From the Field Crop Report Update 8/22/18
We received some welcome rain in Eastern Iowa during the past few days. Crops are moving along at a rapid pace. Pictured here are three awesome full season hybrids that everyone should here should consider planting in 2019: LH 6285 VT2 PRO, EX 6397 VT2 PRO, and LH 6425 VT2 PRO.
It’s a very busy time of the year as farmers are getting silage harvested; getting their combines ready to roll, updating precision equipment, and attending field days to make crop decisions for 2019 while they can take advantage of the highest cash discounts.
NORTHEAST IOWA & SOUTHEAST MINNESOTA
Here is a nice looking Latham® corn plot in Black Hawk County. Combines will be likely roll here in another three weeks. Northern Iowa has received plenty of rain, so the top of these soybean plants have really filled out this past week. Some farmers have been spraying for aphids, and we’re starting to see some Sudden Death Syndrome (SDS). Remember to note areas with SDS, so you can choose IRONCLADTM soybean products the next time those fields are planted to soybeans.
WEST NORTH CENTRAL IOWA
The Fort Dodge, Iowa, received six inches of rain on Monday, Aug. 20. Another four inches fell there on Aug. 21. Ten inches of rain in a short amount of time is causing flooding.
NORTH CENTRAL IOWA & SOUTH CENTRAL MINNESOTA
Latham’s LH 4454 VT2 PRO RIB is looking good! This particular field was planted during the first week of June near Emmetsburg, Iowa. The average size of the six ears I picked from one row is 16×36 at final stand of 36,000 plants per acre.
It’s been great seeing all of the late new growth on the soybeans from the late August rains. Latham LH 4835 VT2PRO RIB looks like it’s coming along nice, as well!
WESTERN IOWA & EASTERN NEBRASKA
Sudden Death Syndrome is showing up in susceptible soybeans. Remember, the best way to combat SCN is to plant resistant varieties or avoid susceptible varieties. Be sure to keep Latham IRONCLAD™ soybeans in mind when mapping out which varieties will be used on different fields in the future.
Crops are moving along very quickly in Southern Wisconsin and development is 5 to 7 days ahead of the average. Corn Silage Harvest is just around the corner. Latham’s LH 5215 VT2 PRO looks fantastic in Platteville, Wisc. While grain yields are good with this product, the milk per ton makes this an excellent dual-purpose corn hybrid.
Although dry weather seems to be the norm, crops in Northern Wisconsin still look good. I walked several fields this week and noticed some denting in a few fields but the majority of corn is still in milk stage.
Pictured below are two impressive hybrids in one of my plots that was planted May 16 at a plant population of 32,000. LH 4437 VT2 PRO RIB is a girthy hybrid with a semi-flex ear. I pulled a random ear that had 18 rows and 38 kernels per row. Latham’s Super Star LH 4454 VT2 PRO RIB is a very good looking hybrid with a determinate ear and excellent stay green. I counted an ear with 16 rows and 40+ kernels per row. These two hybrids are in a plot with later day maturity hybrids yet are holding their own. I look forward to watching the yield monitor on this plot!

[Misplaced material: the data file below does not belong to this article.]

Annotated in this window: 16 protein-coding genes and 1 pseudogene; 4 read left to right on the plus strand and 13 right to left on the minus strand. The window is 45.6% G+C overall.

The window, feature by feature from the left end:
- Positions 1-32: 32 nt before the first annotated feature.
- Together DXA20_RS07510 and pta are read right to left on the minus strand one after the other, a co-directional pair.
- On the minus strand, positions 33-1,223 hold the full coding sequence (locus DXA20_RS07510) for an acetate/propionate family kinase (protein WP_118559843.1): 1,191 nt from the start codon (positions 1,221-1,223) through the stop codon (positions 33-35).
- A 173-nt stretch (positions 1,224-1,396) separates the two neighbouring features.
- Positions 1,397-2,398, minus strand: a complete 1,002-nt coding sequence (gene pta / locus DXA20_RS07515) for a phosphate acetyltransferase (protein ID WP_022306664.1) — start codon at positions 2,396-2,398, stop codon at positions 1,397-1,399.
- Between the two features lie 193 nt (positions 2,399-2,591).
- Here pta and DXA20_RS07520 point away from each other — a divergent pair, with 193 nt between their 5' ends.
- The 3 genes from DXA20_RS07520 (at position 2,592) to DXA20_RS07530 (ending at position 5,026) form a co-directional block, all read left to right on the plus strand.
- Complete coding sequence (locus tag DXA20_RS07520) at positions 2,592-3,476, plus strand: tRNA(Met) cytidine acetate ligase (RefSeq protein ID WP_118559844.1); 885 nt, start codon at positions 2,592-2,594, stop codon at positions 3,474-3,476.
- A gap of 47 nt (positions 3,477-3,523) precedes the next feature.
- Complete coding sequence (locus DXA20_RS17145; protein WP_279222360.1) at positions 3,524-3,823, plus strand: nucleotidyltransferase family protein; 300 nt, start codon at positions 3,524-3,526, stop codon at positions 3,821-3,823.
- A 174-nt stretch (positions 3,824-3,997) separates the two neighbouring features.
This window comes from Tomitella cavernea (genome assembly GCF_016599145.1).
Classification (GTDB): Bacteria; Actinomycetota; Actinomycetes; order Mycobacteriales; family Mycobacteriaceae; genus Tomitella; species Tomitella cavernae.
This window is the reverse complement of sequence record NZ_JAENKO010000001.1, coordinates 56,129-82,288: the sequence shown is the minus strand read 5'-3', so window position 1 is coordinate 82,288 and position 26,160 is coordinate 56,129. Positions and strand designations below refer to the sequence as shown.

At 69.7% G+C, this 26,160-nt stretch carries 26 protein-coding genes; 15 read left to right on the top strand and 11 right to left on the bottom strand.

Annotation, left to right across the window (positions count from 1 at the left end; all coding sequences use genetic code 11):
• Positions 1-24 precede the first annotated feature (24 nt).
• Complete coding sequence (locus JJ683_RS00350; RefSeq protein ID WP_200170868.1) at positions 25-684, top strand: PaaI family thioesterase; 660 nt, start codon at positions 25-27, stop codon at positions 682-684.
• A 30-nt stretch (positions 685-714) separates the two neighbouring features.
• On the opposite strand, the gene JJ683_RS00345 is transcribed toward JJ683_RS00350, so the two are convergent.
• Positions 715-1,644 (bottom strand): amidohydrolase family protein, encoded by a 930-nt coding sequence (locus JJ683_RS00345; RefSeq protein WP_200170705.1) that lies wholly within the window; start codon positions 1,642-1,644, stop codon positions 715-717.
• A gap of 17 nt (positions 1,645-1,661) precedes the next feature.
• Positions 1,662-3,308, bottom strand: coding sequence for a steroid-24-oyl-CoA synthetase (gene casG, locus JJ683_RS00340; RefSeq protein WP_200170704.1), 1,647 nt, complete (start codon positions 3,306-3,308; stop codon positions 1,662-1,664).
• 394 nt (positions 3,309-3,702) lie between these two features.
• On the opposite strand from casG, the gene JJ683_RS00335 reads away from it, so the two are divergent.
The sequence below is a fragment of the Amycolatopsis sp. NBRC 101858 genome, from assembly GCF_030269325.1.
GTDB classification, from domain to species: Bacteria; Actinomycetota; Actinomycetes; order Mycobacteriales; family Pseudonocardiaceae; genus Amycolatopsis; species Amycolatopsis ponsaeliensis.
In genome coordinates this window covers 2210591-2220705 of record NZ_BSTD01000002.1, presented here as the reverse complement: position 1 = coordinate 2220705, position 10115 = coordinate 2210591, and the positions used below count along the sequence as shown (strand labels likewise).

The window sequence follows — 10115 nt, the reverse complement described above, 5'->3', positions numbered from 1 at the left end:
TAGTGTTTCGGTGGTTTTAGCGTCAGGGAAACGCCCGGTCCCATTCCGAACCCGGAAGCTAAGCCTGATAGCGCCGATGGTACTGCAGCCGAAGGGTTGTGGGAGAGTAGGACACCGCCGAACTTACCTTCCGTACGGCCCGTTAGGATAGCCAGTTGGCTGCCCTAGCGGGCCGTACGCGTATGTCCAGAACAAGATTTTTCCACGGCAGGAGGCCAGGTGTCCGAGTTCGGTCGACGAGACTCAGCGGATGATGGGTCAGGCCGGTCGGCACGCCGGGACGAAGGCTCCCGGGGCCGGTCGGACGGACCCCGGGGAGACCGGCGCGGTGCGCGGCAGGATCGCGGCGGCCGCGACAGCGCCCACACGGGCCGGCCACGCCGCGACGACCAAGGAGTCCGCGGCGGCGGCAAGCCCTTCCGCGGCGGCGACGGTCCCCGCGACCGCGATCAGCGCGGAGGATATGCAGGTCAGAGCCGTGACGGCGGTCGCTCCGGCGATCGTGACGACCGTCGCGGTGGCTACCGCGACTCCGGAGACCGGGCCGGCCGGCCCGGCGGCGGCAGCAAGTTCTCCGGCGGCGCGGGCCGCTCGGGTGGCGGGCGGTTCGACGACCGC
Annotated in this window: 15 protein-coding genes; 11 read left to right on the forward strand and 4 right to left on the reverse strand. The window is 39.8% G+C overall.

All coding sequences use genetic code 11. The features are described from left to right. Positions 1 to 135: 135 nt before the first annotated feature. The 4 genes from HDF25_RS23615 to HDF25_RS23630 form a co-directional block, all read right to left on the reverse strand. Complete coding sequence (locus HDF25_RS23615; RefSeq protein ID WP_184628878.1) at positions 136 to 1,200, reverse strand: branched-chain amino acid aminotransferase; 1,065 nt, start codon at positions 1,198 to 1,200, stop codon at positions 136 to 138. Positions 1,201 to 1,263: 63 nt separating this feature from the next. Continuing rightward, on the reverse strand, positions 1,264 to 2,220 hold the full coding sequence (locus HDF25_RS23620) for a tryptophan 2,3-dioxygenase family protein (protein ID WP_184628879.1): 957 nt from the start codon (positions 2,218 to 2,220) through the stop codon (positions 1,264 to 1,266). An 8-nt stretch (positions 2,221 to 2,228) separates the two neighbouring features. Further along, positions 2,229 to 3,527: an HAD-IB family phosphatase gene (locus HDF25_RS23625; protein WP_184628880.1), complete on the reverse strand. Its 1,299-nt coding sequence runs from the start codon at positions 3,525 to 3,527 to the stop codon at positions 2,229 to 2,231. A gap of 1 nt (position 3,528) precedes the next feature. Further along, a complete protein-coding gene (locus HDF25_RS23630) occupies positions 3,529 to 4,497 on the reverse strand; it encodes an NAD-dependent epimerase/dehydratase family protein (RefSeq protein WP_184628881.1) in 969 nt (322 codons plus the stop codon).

Wheat harvest is wrapping up in my region. Spring wheat yield and protein vary, depending on rainfall and variety. Overall, the wheat crop is average to above-average in my region. We are finding aphids in fields this week, so farmers are spraying. These pictures were taken in a great looking field of L 0858 R2X south of Barnesville, Minn.
SOUTHEAST SOUTH DAKOTA
Pictured here is a field of LH 4450 CNV at its finest. The corn is at 50% milk. As usual, I found plants standing less than 6′ tall with ears of 18 rows around and 32+ kernels long. This is such a rock star hybrid, but you have to actually walk in the field to see it. Most areas across the state picked up some much needed rain this past week. Soybeans are trying to fill pods but needed a drink to finish filling nicely. While the crops continue to put on bushels this week, we’re getting to visit with growers at Dakota Fest in Mitchell.
NORTHEAST SOUTH DAKOTA
Saving rains, ranging from 1 to 5 inches, fell across many areas during the last week. Many areas in the east that were showing drought stress should be in better position to finish off the crop after a 2-inch rain. Corn is packing in dry starch now. Soybean pods are filling, as well as adding pod clusters on lateral branches and tops. Central South Dakota missed the rains again, so areas west of Highway 281 are especially dry.
SOUTHEAST NORTH DAKOTA
This field of Latham L 0842LL soybeans look extremely healthy. I can’t wait for harvest results!
EASTERN NORTH DAKOTA
Crops in the southern part of North Dakota caught a two-inch rain last weekend. It literally turned the crop around in 12 hours. Grass turned green again in the ditches and yards. Now our Latham® dealers and customers in the north and western part of the state are praying for the same. These photos were taken of fields that have received barely a ¼ inch of rain in the last 30 days and about 8 inches during the entire growing season. Surprisingly, the quality of the corn crop is still above average. Farmers, who spent more money per acre on balanced fertility and soil health, are see a difference in their crops as we head down the final stretch under such adverse growing conditions.